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Best beaches in Scotland to visit this summer

If a Scottish staycation is on the cards this year, these are the sandy hotspots you won’t want to miss

Natalie Wilson
Wednesday 31 May 2023 15:28 BST
A view of Achmelvich Beach, one of Scotland’s best, from the sand dunes
A view of Achmelvich Beach, one of Scotland’s best, from the sand dunes (Getty Images/iStockphoto)

The Caribbean-looking coasts of Scotland and its isles are a surprising addition to its already spectacular portfolio of rugged landscapes, unspoiled environments and unique wildlife.

White sands, turquoise waters and roaring surf fill a summer holiday to the top of the UK with endless potential for activities, including surfing, swimming and sunbathing in secluded beach locations. From the wonders of the famous North Coast 500 to mountain lochs and tombolo sand bars, a Scottish seaside break has something for every beach lover.

Sunny days can be sparse, but the summer months from June to August attract the warmest weather and most visitors to Scotland’s abundance of sandy shores and food and music festivals. While scorching hot summers are no guarantee, the bravest swimmers can take a refreshing dip in the crystal-clear seas all year round – make sure to remember your wetsuit. Try visiting in April or May for a quieter, albeit much colder, day on some of the UK’s best beaches.

Here’s The Independent‘s selection of the 10 best stretches of sand from the Isle of Skye to the Scottish Highlands.

Read more on Scotland travel:

Achmelvich Bay, Lochinver

White sand and turquoise water form Achmelvich Bay (Getty Images/iStockphoto)

Best for: Swimming

With an emerald sea and immaculate white sand, Achmelvich Bay in the northwest of Scotland more closely resembles a Mediterranean paradise than a UK beach. Outdoor enthusiasts can enjoy swimming in the clear waters or unwind on shore to catch stunning sunsets over the gentle waves. A day at Achmelvich is well worth the trek down the narrow track road to reach the bay – make sure to head down early in peak season, as the popular swimming spot is also a huge hit with campers and kayakers.

Where to stay

Just two miles away, Suil na Mara glamping pod boasts sea views, a private balcony and a skylight to the stars in the bedroom.

Balnakeil Beach, Durness

Balnakeil Beach is an azure gem in the far north of Scotland (Getty Images/iStockphoto)

Best for: White sands

A Caribbean dupe, the crescent-shaped white sand dunes of Balnakeil Beach in Durness, north Scotland, are wide, pure and unspoiled. The idyllic setting just off the NC500 route is a must-visit stop for those exploring Scotland’s scenic north coast to take a relaxing break. Balnakeil is within walking distance of historic church ruins and Balnakeil Craft Village; visit in off-peak season for a frosty winter walk to Cocoa Mountain, the Scottish chocolatiers who have mastered the art of hot chocolate.

Where to stay

Bae Seren in Durness features a garden, sea views and three double bedrooms so the whole family can enjoy proximity to some of the best beaches in Scotland.

St Ninian’s Beach, Shetland Islands

A tombolo sand bar connects St Ninian’s Island to the mainland (Getty Images)

Best for: Windswept walks

Sandwiched between sapphire seas, Shetland’s crowning jewel is the longest tombolo sand causeway in the UK. Easily accessible from Bigton town on the west coast, St Ninian’s links the mainland via a picturesque fine sand beach to an archaeological site on St Ninian’s Isle. The curved sandbar is ideal for long walks, and is a favourite with families wanting to discover the rich history of religion and buried treasure on the now uninhabited island.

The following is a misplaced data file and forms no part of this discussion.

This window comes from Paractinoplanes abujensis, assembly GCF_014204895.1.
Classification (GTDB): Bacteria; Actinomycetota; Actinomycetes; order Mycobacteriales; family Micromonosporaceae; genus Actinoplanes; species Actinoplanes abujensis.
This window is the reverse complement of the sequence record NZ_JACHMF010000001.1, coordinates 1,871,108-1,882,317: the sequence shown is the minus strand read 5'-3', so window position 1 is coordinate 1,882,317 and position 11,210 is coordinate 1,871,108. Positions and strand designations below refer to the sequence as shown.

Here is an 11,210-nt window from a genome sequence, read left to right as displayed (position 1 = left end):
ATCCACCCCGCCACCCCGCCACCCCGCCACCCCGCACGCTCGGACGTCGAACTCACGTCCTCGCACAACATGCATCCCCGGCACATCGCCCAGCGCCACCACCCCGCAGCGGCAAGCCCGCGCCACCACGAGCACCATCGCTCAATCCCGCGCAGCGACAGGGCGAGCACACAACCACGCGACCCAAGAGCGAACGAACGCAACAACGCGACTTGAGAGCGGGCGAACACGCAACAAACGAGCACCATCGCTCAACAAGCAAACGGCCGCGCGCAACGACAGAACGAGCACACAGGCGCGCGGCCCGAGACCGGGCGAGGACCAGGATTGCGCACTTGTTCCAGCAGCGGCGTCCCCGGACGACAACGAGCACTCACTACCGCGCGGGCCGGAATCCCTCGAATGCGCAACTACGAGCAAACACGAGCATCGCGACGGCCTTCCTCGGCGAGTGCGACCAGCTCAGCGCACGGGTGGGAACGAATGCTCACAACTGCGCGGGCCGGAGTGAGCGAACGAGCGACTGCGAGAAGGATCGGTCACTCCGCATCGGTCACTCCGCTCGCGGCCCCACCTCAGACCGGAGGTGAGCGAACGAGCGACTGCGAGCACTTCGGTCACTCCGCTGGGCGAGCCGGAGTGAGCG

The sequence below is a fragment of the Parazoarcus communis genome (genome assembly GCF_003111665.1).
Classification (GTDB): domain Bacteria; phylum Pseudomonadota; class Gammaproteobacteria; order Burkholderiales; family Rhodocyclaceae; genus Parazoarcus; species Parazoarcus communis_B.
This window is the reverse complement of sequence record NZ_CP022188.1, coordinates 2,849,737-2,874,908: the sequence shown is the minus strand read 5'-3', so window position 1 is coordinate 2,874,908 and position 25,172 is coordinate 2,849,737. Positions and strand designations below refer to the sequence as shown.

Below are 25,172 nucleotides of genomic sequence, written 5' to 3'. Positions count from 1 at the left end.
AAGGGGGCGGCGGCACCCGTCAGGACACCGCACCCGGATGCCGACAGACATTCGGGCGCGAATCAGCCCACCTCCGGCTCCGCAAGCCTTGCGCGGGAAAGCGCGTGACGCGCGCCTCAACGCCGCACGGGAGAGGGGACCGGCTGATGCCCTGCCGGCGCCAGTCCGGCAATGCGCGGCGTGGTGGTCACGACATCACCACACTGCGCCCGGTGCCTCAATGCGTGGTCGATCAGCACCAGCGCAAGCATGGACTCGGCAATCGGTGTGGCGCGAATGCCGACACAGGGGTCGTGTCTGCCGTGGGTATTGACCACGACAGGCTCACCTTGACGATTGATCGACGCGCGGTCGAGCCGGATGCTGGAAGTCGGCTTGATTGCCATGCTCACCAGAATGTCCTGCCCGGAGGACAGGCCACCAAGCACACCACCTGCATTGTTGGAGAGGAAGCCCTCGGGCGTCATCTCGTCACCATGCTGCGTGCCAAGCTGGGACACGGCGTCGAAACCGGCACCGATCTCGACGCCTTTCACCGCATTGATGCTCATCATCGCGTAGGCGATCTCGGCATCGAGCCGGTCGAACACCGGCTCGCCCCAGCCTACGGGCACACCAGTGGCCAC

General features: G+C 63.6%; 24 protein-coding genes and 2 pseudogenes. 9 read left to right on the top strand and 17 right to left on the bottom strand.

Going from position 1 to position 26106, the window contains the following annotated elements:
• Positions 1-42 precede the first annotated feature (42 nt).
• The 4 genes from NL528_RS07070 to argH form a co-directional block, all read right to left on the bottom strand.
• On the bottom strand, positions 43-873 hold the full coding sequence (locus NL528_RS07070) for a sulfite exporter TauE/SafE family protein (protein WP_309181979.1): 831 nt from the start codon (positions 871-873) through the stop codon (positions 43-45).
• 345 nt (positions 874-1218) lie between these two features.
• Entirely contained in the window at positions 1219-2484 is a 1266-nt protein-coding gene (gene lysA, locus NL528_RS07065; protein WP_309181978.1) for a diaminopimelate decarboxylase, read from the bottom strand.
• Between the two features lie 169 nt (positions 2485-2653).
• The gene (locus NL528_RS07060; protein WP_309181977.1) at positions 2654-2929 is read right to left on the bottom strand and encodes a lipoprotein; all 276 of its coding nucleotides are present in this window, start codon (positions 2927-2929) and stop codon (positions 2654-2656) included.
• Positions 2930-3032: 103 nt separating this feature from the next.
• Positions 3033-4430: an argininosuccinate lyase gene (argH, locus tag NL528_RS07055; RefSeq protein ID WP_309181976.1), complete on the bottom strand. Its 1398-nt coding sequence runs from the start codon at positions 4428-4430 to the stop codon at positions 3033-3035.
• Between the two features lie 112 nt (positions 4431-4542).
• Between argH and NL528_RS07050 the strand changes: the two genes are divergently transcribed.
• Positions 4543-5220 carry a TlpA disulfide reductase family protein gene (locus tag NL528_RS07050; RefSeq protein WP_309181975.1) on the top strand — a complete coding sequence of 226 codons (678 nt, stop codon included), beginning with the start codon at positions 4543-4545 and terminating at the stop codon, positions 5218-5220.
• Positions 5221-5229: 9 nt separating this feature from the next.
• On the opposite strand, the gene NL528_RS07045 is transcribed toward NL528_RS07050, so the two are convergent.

Where to stay

Hayhoull B&B is situated just a five-minute walk from St Ninian’s sands and offers hearty breakfasts, cycling opportunities and Shetland literature (for the more culturally inclined).

Doubles from £45pp

Book now

Tolsta Beach, Isle of Lewis

Tolsta Beach, Isle of Lewis (Getty Images/iStockphoto)

Best for: Wildlife spotting

Tolsta Beach, on the east coast of the Isle of Lewis in the Outer Hebrides, boasts two miles of golden sand and grass banks rich in plant life. Easily accessed from Stornoway, the stunning, sheltered shoreline attracts visitors to remote North Tolsta. Be sure to bring your binoculars to spot Scottish wildlife, such as seals, porpoises, dolphins and whales offshore alongside a range of seabird species. For the best view, head up the cliffs or explore the area and walk to the “Bridge to Nowhere”, a failed attempt by Lord Leverhulme in the 20th century to expand Tolsta’s eastern road to Ness.

Where to stay

Remuera holiday home in North Tolsta is a secluded stay that offers a terrace, barbeque and garden, in addition to its four bedrooms; it’s just a short drive from Tolsta’s beaches.

Luskentyre Sands, Isle of Harris

The emerald waters of the beaches of Luskentyre (Getty Images/iStockphoto)

Best for: Surfing

Forget you’re in the UK on the secluded white sands of Luskentyre stretching as far as the eye can see. A gem of south Harris’ west coast, Luskentyre surpasses some of the finest blue flag beaches in Europe, with panoramic views of rolling waves at the end of a single-track road. The expansive beach is popular in the summer, but large enough that the stunning backdrop of dramatic mountains and vivid green-blue waters will never feel busy. Don a wetsuit – average water temperatures are low year-round – and paddle out to catch a wave; the Atlantic coast gets great northern swells in the winter and the surf comes in unbroken.